“It took me getting to 40 years old to realize I have a powerful voice. People will listen to what I say for whatever reason, and I can really make a difference. It means a huge amount,” she said.

Cindi Leive, who also appeared on GMA with Victoria, said it was her realization of the power of her voice and the desire to use it for good that made her a perfect candidate to be a Woman Of The Year receipient.

“We look for women who are not just doing great things for themselves but we look for women who are doing something to make the world a better place for all women. That idea of, ‘I’ve been given this platform, now what am I going to do with it?’” explained Cindi.

And like any normal working mother, Victoria shares how there are times when she has felt guilty for being away from her kids, but thankfully she had some great advice from one of her designer friends.

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“I was having dinner with Diane von Furstenberg a few months ago and she’s a woman I have an enormous amount of respect and admiration for. I said to her, ‘Diane, when your children were younger and you were working, did you feel guilty?’ And she said, ‘Absolutely not. It’s a waste of time, a waste of energy, it’s aging.’ And she said, ‘Actually, you’re setting a good example with the fact that you’re a women, you’re going to work. You really are setting a good example.’” recalls Victoria.

She is certainly on point about setting a great example, as a study by Harvard University released earlier this year showed. After surveying 50,000 adults from 25 developed counties, Harvard researchers found daughters of working mothers are better educated and earn more money, and sons of working mothers spent an extra hour caring for children each week than sons of stay-at-home mothers along with devoting an additional 17 minutes per week to housework.

And how can we NOT mention the recent news story of a mother form Georgia who literally took her college psychology final exam while in labor. Talk about a determined, multi-tasking supermom!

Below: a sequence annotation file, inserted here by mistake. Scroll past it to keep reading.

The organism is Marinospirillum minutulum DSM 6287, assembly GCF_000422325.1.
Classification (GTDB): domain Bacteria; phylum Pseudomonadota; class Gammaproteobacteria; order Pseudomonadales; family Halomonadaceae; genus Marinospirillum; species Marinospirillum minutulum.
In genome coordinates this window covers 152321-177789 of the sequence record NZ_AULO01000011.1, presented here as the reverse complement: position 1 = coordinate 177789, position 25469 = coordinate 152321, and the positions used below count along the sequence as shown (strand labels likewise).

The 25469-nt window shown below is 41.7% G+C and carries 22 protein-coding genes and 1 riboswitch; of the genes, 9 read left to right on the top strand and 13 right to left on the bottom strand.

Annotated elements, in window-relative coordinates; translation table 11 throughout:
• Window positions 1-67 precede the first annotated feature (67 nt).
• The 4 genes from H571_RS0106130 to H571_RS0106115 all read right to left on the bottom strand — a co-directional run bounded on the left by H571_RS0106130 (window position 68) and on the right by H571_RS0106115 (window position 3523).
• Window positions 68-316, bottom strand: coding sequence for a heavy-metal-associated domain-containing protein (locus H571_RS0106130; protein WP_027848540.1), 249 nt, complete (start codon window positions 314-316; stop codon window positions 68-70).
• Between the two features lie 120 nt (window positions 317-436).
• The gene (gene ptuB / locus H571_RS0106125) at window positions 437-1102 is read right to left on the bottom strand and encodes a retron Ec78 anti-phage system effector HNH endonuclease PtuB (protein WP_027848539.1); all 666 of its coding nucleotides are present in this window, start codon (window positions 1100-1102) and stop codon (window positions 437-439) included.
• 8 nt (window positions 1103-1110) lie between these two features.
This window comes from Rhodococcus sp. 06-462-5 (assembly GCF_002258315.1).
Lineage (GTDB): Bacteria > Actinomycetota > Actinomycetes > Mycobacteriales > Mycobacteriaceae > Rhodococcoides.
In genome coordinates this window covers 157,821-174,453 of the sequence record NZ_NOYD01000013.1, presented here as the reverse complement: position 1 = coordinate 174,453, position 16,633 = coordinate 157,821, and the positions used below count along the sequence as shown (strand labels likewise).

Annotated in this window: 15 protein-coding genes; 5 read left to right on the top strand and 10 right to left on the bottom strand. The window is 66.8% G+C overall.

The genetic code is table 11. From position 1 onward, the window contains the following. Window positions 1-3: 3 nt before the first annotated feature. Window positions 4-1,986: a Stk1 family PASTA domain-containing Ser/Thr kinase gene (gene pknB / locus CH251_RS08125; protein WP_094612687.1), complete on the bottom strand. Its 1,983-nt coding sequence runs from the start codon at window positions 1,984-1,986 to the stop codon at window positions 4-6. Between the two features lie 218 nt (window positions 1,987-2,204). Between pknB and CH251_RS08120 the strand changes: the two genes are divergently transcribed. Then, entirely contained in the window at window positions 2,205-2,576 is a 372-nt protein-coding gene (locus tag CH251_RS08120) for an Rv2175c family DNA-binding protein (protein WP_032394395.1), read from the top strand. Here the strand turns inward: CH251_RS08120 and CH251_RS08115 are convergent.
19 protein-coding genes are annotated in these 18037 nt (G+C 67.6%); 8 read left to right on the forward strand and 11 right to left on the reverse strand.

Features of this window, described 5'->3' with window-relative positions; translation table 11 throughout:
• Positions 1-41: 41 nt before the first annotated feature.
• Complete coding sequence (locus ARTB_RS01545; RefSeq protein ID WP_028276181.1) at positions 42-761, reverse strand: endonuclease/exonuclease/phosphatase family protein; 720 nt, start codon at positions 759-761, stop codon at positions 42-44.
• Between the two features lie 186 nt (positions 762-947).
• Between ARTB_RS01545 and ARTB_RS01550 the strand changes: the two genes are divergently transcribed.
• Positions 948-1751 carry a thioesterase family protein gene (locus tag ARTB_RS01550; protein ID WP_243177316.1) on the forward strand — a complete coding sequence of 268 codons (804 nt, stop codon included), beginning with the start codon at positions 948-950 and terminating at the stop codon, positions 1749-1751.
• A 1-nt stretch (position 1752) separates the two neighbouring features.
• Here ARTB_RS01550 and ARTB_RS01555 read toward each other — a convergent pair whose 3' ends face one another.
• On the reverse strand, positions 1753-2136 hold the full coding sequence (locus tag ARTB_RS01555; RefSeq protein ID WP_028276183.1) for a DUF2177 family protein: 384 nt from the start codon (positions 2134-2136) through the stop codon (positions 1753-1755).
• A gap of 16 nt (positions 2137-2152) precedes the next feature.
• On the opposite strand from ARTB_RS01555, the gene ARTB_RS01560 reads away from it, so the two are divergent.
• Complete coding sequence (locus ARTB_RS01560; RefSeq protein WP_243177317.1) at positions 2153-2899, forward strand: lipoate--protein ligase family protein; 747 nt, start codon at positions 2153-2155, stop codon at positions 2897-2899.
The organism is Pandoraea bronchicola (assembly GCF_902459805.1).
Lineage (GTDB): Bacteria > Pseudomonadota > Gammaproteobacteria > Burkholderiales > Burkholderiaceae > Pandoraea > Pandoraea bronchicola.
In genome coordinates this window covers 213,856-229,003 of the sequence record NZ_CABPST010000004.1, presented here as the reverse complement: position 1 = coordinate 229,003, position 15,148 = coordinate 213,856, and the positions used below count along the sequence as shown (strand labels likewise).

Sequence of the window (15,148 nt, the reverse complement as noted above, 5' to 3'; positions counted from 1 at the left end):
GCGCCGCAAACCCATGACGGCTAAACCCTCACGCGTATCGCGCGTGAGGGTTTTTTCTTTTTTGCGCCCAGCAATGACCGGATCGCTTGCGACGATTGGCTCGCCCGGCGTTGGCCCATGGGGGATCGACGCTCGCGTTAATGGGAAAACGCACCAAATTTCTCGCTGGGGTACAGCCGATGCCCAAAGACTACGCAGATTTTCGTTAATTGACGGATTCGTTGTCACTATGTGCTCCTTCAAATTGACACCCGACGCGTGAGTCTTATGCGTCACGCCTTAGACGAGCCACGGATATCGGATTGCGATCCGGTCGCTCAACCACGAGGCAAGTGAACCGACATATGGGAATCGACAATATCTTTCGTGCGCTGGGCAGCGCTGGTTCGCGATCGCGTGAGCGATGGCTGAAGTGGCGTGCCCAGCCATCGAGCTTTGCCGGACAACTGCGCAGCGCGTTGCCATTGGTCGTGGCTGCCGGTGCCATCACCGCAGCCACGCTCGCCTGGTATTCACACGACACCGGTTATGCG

For Victoria, she now looks at her achievements as a positive.

“I’m sure there are lots of women right now watching TV who are thinking, ‘I feel guilty. I’ve got kids and I’m going to work.’ Actually, it is a positive message to be given to your children and to other women and children as well,” she said.

There is so much power when women share their vulnerabilities and work to support each other. It may seem like Victoria has it all, but she has worked hard for all of her achievements, and it’s something we can all learn from. As for the driving force behind what made Victoria go after her dreams, it’s a concept many of us are already familiar with, especially if you’re a fan of the Spice Girls.

“I was never the cleverest, never best at anything. But we always tell our children that if you work hard and believe in yourself, you can do what you want. I did have to find myself and my confidence. And I want to make other women feel like the best version of themselves. That’s the same message as the Spice Girls. It’s still Girl Power.”

Take a look at some of her interview on Good Morning America below: